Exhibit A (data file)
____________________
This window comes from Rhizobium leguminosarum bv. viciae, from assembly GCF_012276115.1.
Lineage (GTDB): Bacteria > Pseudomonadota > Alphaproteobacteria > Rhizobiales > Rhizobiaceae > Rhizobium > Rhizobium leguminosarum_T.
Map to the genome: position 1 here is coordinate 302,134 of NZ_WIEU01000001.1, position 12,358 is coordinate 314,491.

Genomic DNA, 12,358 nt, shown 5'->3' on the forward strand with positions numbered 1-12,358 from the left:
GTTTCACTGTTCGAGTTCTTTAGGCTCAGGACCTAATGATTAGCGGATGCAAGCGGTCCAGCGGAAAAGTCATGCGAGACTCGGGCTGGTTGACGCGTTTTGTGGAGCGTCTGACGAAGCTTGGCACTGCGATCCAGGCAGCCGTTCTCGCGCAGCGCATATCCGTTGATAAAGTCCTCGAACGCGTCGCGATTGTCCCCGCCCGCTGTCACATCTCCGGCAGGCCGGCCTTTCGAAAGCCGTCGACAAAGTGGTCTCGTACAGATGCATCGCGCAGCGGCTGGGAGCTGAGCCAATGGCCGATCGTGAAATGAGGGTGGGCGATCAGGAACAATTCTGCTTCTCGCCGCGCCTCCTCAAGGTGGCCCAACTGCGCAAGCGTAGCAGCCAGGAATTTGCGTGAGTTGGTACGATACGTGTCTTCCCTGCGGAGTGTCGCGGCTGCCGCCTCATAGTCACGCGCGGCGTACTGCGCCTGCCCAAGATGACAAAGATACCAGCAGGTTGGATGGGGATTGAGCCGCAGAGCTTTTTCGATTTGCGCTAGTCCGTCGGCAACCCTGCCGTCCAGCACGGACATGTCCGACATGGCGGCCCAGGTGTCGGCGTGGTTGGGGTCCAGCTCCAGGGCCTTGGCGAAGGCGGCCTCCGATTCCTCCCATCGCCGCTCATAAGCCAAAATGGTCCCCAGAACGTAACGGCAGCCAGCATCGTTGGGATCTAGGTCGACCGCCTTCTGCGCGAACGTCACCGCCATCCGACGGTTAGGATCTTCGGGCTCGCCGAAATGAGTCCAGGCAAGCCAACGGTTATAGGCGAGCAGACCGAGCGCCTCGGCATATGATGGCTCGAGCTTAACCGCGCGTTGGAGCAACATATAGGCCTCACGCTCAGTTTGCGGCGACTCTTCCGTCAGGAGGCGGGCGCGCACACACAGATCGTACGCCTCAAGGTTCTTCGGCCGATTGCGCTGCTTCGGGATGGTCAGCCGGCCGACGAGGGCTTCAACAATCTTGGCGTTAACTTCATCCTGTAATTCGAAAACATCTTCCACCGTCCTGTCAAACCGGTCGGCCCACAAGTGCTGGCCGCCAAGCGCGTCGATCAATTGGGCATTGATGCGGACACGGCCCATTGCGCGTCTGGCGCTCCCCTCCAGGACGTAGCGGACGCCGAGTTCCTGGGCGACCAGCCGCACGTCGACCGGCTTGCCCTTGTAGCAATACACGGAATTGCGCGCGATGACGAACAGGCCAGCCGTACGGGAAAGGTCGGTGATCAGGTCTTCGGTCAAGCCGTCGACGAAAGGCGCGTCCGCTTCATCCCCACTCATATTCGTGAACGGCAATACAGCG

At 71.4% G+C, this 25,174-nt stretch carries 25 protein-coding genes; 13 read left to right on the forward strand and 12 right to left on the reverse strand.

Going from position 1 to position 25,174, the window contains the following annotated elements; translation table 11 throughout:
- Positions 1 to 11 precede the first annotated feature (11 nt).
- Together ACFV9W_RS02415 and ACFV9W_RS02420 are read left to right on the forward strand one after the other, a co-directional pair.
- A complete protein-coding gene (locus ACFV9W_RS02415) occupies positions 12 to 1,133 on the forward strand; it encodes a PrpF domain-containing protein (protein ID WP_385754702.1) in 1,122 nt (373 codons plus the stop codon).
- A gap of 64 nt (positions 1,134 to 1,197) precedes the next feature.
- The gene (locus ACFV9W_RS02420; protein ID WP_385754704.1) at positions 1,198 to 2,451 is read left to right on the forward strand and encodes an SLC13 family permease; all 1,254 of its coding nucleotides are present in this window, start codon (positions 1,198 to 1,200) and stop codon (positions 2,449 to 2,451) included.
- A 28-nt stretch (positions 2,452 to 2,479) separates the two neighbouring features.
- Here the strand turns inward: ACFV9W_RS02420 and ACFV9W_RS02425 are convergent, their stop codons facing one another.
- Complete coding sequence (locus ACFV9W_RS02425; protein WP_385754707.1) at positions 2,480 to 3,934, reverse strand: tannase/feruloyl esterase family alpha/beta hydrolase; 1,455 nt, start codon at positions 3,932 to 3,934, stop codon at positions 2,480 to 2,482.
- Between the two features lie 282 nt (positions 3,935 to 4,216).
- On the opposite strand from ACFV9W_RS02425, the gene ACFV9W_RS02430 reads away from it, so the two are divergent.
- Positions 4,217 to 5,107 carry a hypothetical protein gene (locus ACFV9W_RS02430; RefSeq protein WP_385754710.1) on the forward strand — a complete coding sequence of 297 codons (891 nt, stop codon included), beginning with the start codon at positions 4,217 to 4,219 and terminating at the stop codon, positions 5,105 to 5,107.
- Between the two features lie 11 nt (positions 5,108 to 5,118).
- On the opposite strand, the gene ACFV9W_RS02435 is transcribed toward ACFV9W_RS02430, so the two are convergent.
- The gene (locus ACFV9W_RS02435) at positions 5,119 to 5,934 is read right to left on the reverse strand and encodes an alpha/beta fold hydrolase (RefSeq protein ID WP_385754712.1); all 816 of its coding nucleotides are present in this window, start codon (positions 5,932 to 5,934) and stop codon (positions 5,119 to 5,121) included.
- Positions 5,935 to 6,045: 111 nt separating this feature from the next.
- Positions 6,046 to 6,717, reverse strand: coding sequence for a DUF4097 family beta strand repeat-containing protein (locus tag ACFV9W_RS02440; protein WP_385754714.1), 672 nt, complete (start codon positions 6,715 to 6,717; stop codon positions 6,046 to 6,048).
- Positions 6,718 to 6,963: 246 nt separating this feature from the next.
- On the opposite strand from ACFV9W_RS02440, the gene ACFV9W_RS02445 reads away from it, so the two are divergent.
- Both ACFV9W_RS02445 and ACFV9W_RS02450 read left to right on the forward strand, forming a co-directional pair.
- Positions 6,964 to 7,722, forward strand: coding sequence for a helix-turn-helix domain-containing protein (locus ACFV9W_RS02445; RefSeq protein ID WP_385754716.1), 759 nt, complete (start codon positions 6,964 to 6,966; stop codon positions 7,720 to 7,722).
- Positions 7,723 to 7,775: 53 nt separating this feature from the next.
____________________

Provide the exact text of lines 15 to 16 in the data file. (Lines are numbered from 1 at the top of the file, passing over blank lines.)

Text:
- Complete coding sequence (locus ACFV9W_RS02425; protein WP_385754707.1) at positions 2,480 to 3,934, reverse strand: tannase/feruloyl esterase family alpha/beta hydrolase; 1,455 nt, start codon at positions 3,932 to 3,934, stop codon at positions 2,480 to 2,482.
- Between the two features lie 282 nt (positions 3,935 to 4,216).